The Maine Coon is one of the oldest natural breeds in North America , so much that it is generally considered to be a native of the State of Maine , of which it is the official cat. Its name derives from Maine, the state of New England where it was sighted, and from raccoon, because of its tail very similar to that of a raccoon.
There are many legends surrounding the origin of this particular cat. The most common at the beginning of the century narrated that for large and hairy ears with tufts and a large and ringed tail, the Maine Coon was the result of a cross between a lynx and a raccoon. The hypothesis, obviously absurd, has however contributed to feed the numerous stories that have been handed down on this breed. There are also those who at all costs wanted to give a regal aura to this "rustic" cat, even making it descend from six Angora cats that Queen Marie Antoinette, during the French revolution, would have saved by sending them to Wiscasset, in the US state of Maine. The origins of the Maine Coon have created so many legends and conjectures, none of which can be proven. The most probable theory, although the least picturesque, would indicate the Maine Coon as the result of a cross between short-haired cats and overseas long-haired cats. According to some, the Maine Coon had ancestors among the Nordic cats, the progenitors of the Norwegian forest cat, who arrived in North America in the year 1000 following the landings of the Vikings on the islands of Newfoundland; in fact, the wild cat (Felis silvestris) is not present in North America. According to others, however, the origin of the Maine Coon dates back to the period of colonization, when the ships of the colonists from all over the world docked on the American coasts of the north-east, bringing cats to follow with massacre of mice. Over the years, those cats' descendants became better adapted to survive the hostile New England winters by developing strong muscular bodies, shaggy coats, tufting on theirs ears and feet, and by honing their hunting skills to keep rodent populations in check.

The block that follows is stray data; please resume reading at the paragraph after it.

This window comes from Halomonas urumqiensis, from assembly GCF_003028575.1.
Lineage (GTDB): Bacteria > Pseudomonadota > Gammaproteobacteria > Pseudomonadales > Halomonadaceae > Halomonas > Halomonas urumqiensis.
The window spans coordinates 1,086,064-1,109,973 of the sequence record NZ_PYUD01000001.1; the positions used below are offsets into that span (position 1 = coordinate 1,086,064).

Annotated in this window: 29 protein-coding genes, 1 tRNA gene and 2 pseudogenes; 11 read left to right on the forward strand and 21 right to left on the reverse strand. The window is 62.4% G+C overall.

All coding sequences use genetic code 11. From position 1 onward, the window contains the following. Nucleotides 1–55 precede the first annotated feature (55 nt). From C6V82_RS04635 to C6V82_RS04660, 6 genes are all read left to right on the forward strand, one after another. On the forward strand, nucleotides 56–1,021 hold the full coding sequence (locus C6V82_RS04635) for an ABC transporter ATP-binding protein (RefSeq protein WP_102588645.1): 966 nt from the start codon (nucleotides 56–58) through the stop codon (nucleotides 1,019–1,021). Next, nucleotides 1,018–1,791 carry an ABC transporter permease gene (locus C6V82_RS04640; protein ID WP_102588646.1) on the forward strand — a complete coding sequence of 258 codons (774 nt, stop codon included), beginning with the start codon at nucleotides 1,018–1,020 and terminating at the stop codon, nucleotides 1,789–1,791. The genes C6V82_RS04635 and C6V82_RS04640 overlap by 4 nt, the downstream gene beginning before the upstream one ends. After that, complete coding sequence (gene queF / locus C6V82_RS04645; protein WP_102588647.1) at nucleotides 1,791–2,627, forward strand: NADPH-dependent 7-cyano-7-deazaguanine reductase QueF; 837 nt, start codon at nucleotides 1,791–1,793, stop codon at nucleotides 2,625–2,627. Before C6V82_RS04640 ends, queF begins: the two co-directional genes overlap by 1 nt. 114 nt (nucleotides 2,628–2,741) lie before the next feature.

They were cats of all sizes, which the sailors of the time appreciated more or less according to their greater or lesser ability to hunt mice rather than for their greater or lesser beauty. It is however very probable that, among those cats, all the same and all different, there was also some ancestor of the current cats of America. A possible genetic contribution of the lynx Lynx rufus and Linx canadensis cannot be excluded, given the similarity and the small size of these lynx. However due to the divergence between lynx and cat genomes the possibility of a cross is unlikely.
The first official report of a Maine Coon dates back to 1861, with a mention by Mrs. Pierce of a black and white cat called "Captain Jinks of the Horse Marines". Maine Coons were popular competitors at early cat shows in Boston and New York. A brown tabby female named "Cosie" won Best Cat at the 1895 Madison Square Garden Show.In Switzerland the first Maine Coon appeared in 1979 (Anatolien Cattery) and in Italy, the Maine Coon appeared only in 1986 in a sector monthly; since then the spread of the breed has been continuously expanding and the Maine Coons are now successful protagonists in cat shows.
Taken from: Wikipedia
Interesting links about the Maine Coon Story: